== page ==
11 Excel Tricks And Shortcuts For Spreadsheet Ninjas

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11 Excel Tricks And Shortcuts For Spreadsheet Ninjas


Even if you use Microsoft Excel regularly, there’s a fair chance you might not be getting as much out of it as you can. Improve your Excel efficiency and proficiency with these basic shortcuts and functions that absolutely everyone needs to know.

#1 Jump from worksheet to worksheet:

Ctrl + PgDn and Ctrl + PgUp. Simple!

#2 Jump to the end of a data range or the next data range:

Ctrl + Arrow. Of course you can move from cell to cell with arrow keys. But if you want to get around faster, hold down the Ctrl key and hit the arrow keys to get farther.

#3 Add the Shift key to select data:

Ctrl + Shift +Arrow will extend the current selection to the last nonblank cell in that direction.

#4 Double click to copy down:

To copy a formula or value down the length of your data set, you don’t need to hold and drag the mouse all the way down. Just double click the tiny box at the bottom right-hand corner of the cell:


#5 Use shortcuts to quickly format values:

For a number with two decimal points, use Ctrl + Shift + !. For dollars use Ctrl + Shift + $. For percentages it’s Ctrl + Shift + %. The last two should be pretty easy to remember.

#6 Lock cells with F4:

When copying formulas in Excel, sometimes you want your input cells to move with your formulas BUT SOMETIMES YOU DON’T. When you want to lock one of your inputs you need to put dollar signs before the column letter and row number. Typing in the dollar signs is insane and a huge waste of time. Instead, after you select your cell, hit F4 to insert the dollar signs and lock the cell. If you continue to hit the F4 key, it will cycle through different options: lock cell, lock row number, lock column letter, no lock.

#7 Summarize data with CountIF and SumIF:

CountIF will count the number of times a value appears in a selected range. The first input is the range of values you want to count in. The second input is the criteria, or particular value, you are looking for. Below we are counting the number of stories in column B written by the selected author:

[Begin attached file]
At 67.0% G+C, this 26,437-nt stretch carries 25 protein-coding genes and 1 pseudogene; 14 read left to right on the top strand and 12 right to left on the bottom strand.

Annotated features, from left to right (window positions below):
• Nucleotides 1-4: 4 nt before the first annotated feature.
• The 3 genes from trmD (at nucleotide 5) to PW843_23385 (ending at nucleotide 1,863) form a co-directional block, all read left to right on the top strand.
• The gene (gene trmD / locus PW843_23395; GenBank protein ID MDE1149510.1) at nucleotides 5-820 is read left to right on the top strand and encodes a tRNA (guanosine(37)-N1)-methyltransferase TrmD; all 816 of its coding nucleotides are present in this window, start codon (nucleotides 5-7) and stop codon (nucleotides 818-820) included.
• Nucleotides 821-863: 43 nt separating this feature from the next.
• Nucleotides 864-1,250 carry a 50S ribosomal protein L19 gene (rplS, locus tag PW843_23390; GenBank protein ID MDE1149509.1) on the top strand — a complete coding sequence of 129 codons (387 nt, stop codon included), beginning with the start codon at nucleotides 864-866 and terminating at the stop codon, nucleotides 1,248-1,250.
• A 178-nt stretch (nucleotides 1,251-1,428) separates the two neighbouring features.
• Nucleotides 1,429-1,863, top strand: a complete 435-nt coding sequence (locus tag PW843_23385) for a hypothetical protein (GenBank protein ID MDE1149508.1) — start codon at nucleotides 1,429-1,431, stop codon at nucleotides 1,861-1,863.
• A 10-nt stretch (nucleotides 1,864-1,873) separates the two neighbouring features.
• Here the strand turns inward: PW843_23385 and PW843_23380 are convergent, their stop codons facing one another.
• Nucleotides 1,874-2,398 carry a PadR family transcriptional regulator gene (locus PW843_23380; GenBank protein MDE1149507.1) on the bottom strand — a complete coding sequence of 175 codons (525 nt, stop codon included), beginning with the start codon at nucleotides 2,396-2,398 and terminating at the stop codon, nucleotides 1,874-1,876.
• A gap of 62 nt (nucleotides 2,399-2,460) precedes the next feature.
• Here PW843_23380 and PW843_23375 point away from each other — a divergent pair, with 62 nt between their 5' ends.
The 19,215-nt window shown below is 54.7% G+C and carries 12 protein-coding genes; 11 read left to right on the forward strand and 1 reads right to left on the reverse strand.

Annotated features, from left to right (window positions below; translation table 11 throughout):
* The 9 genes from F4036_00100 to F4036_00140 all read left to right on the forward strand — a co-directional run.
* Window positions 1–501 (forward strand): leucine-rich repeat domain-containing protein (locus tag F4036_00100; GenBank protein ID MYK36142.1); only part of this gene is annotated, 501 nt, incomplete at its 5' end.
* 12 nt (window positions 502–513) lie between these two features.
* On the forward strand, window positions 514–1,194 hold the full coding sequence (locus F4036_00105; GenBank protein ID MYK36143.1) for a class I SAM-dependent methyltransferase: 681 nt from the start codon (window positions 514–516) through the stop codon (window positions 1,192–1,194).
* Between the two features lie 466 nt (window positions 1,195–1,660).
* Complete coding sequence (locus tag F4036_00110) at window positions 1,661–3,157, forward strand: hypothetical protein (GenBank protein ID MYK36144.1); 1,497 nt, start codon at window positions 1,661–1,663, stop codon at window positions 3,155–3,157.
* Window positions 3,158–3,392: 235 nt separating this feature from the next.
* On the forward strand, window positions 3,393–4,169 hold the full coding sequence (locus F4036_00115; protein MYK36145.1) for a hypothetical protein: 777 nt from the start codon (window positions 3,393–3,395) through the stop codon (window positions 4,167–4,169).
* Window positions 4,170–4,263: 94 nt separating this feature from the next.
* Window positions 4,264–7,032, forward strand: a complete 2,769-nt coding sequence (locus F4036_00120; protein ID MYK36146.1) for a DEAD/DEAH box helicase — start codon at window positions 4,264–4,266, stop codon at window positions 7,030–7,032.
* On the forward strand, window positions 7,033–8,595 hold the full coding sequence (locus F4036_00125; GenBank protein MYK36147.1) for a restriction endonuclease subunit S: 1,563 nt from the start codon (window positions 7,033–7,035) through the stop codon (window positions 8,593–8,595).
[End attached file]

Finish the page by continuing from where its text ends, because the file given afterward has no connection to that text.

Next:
COUNTIF(range,criteria)

SumIF will add up values in a range when the value in a corresponding range matches your criteria. Here we want to count the total number of views for each author. Our sum range is different from the range with the authors’ names, but the two ranges are the same size. We are adding up the number of views in column E when the author name in column B matches the selected name.

SUMIF(range,criteria,sum range)

#8 Pull out the exact data you want with VLOOKUP

VLOOKUP looks for a value in the leftmost column of a data range and will return any value to the right of it. Here we have a list of law schools with school rankings in the first column. We want to use VLOOKUP to create a list of the top 5 ranked schools.

VLOOKUP(lookup value,data range,column number,type)

The first input is the lookup value. Here we use the ranking we want to find. The second input is the data range that contains the values we are looking up in the leftmost column and the information we’re trying to get in the columns to the right. The third input is the column number of the value you want to return.

We want the school name, and this is in the second column of our data range. The last input tells Excel if you want an exact match or an approximate match. For an exact match write FALSE or 0.

#9 Use & to combine text strings

Here we have a column of first names and last names. We can create a column with full names by using &. In Excel, & joins together two or more pieces of text. Don’t forget to put a space between the names. Your formula will look like this =[First Name]&” “&[Last Name]. You can mix cell references with actual text as long as the text you want to include is surrounded by quotes: